(2) As for the notion that we don’t know about these groups because they were rich or powerful enough, that’s pretty well refuted by the historical record as well. The Catholics were fantastic at documenting their opponent’s heresies. For example, if you want to learn about Gnosticism, read Irenaeus’ Against Heresies. He spends chapter after chapter outlining what it is that they believe, and why it’s wrong. Optatus and Augustine do the same for the Donatists. So if the Waldensians (or any other proto-Protestant group) existed, we would know either from their own writings, or at least the writings of the Catholics arguing against them. To my knowledge, you can find references to all of the known heretical movements in the writings of Catholic opponents. It’s much too much a stretch to imagine that Waldensians (or others) existed, had no ecclesiastical opponents, and left no historical trace.
(3) Money and power don’t really enter into it, if you believe in the Holy Spirit. The Apostles were not rich or powerful, by earthly standards. But we know what they taught and wrote, and still have copies of their Writings. That’s because the Holy Spirit, working through the Roman Catholic Church, preserved these Writings… right?
(4) Even if a proto-Protestant group existed, the argument above shows that they would have to have continued on from the time of the Apostles down to the present. That is, even if some early Christian somewhere believed the five Solas (which doesn’t appear to be the case), it wouldn’t be enough. If there are any points in history in which Protestant Christianity isn’t taught, then it seems that either (a) Protestant Christianity isn’t true, (b) Protestant Christianity isn’t essential to salvation, or (c) God abandoned His people by depriving them of essential Christianity.
One detail I didn’t mention before: Peter Waldo, the founder of the Waldensians, was baptized Roman Catholic, and remained Catholic until his excommunication at the Synod of Verona in 1184.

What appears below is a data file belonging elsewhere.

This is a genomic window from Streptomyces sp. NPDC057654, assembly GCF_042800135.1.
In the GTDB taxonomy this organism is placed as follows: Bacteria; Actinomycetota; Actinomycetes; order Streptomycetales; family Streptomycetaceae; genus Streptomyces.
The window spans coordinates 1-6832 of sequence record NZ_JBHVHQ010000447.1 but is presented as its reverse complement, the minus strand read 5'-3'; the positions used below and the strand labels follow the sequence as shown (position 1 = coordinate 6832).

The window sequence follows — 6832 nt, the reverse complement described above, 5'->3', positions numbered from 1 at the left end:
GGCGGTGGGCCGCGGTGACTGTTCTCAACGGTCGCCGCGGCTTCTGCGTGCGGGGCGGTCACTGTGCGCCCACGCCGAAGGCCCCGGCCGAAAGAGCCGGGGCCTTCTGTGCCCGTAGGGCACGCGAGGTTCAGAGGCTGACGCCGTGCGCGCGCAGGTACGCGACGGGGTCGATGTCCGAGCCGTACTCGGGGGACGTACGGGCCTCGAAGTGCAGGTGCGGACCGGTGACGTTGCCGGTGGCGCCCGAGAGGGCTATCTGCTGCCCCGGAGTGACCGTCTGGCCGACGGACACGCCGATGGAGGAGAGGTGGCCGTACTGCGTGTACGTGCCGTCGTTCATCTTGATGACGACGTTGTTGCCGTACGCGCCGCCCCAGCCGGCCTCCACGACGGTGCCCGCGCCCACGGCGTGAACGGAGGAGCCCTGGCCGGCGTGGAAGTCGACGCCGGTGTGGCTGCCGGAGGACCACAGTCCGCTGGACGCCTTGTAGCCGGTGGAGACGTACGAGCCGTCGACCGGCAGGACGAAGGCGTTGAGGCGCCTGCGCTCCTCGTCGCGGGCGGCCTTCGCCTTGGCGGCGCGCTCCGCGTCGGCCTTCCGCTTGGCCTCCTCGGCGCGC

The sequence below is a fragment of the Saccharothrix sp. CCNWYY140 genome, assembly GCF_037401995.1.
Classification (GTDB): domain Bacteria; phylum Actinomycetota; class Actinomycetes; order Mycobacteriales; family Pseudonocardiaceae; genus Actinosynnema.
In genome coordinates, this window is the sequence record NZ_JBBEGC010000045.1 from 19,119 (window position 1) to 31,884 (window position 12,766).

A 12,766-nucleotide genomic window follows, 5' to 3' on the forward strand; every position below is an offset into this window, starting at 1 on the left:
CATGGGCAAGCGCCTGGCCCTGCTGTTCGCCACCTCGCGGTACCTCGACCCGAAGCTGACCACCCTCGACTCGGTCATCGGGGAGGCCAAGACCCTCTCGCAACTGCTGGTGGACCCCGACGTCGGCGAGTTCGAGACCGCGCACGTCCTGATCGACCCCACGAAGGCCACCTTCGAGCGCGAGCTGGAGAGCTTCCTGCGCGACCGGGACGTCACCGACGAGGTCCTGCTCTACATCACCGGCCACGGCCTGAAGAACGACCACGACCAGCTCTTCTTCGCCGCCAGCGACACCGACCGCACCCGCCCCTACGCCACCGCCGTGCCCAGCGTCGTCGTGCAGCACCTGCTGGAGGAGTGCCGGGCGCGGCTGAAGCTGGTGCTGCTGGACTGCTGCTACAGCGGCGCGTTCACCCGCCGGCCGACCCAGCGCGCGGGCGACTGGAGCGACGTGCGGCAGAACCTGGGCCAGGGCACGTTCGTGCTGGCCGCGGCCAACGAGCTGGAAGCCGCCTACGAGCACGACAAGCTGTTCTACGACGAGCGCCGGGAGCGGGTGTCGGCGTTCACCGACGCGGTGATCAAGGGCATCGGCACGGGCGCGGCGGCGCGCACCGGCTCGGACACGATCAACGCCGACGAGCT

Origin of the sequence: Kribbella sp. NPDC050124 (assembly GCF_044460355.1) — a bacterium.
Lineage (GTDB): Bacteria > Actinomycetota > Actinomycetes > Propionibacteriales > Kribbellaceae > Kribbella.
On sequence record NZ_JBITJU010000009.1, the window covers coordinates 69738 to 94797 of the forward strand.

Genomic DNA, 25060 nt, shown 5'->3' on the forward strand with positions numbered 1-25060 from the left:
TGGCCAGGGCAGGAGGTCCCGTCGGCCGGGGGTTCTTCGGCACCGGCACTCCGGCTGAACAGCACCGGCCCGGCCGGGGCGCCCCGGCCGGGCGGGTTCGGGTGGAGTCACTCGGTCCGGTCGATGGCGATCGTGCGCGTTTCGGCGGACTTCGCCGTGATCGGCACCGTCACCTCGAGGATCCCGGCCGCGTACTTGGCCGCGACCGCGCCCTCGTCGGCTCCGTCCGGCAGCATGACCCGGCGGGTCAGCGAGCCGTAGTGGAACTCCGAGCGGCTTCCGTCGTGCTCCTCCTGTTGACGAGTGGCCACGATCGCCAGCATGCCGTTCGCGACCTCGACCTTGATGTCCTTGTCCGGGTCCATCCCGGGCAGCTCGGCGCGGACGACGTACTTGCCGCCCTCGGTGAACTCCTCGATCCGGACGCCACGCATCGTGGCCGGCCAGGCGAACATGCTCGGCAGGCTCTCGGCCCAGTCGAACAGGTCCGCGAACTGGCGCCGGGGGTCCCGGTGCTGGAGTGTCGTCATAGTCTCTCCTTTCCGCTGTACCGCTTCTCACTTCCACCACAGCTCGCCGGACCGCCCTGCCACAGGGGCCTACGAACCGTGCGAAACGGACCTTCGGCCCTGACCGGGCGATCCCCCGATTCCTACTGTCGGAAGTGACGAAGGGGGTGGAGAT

If that doesn’t establish that Roman Catholicism is older than Waldensianism, I’d be interested as to what does.
Daniels has just imagined that the believers in Antioch, who he plainly knows nothing about, probably believed what he believes. Hogwash. St Ignatius of Antioch, Bishop of Antioch until about 107-110, wrote seven different letters on his way to be martyred. In it, he talks about the three-fold structure of the Church (bishop-presbyter-deacon), about the Real Presence of the Eucharist, and about how the Church at Rome “presides in love.” These letters as so Catholic that John Calvin thought they must be a Catholic forgery.
Finally, even if the Continuationists are wrong about the spiritual gifts continuing, anyone who takes the Scriptures seriously about Christ being with us until the end of time (Mt. 28:28) and the Holy Spirit guiding us forever (John 14:16) should wind up concluding that the notion of a total Apostasy, in which the Church was utterly destroyed, is patently unbiblical.
So there’s an unbroken chain running from Pentecost to the present through the Catholic Church, proclaiming the same faith, believing the same dogmas. And no Protestant can prove the same about their own church’s belief system.
3. Is the Catholic Church One of Various Possible Choices?
Given that the Early Church Fathers are the Catholic, and that they’re the only known Christians for much of history (excluding some self-proclaimed Christians who both Catholic and Protestants regard as heretics), is this the One True Church, or just one of many options? Well, the early Catholic Church proclaimed Herself the only Way. We see this as far back as Acts 24:14, in which the Christians are using the term “the Way” to describe themselves (see John 14:6).
To take but one example, Pope Boniface I was pope from 418-422 A.D. During his short pontificate, he wrote to Rufus, Bishop of Thessalonica,
The institution of the universal Church, at its birth, took its beginning from the honour bestowed on Peter, in whom its government and headship reside. For from him as its fountainhead did ecclesiastical discipline flow throughout all the Churches, when now the culture of religion had begun to make progress. […] It is therefore certain that this Church is to the Churches spread over the whole world, as the head is to its own members; from which Church whoso has cut himself off, becomes an alien from the Christian religion.
So Boniface is proclaiming that the Church at Rome, founded by Peter, is head of the other churches, and that anyone who cuts themselves off from Rome cuts themselves off from Christianity.And what he’s saying here was neither new nor particularly controversial. The Early Church routinely declared that the Church founded by Christ upon Peter, and headed by the Church of Rome, was the one and only True Church.
The early Church could be right, in which case modern Protestants are wrong; or the Protestants could be right, in which case the early Church was wrong. But they can’t both be right. Since the Holy Spirit’s ongoing role is to preserve us in “all Truth” (John 16:13), if He lead the early Church, and the early Church taught this, it must be true.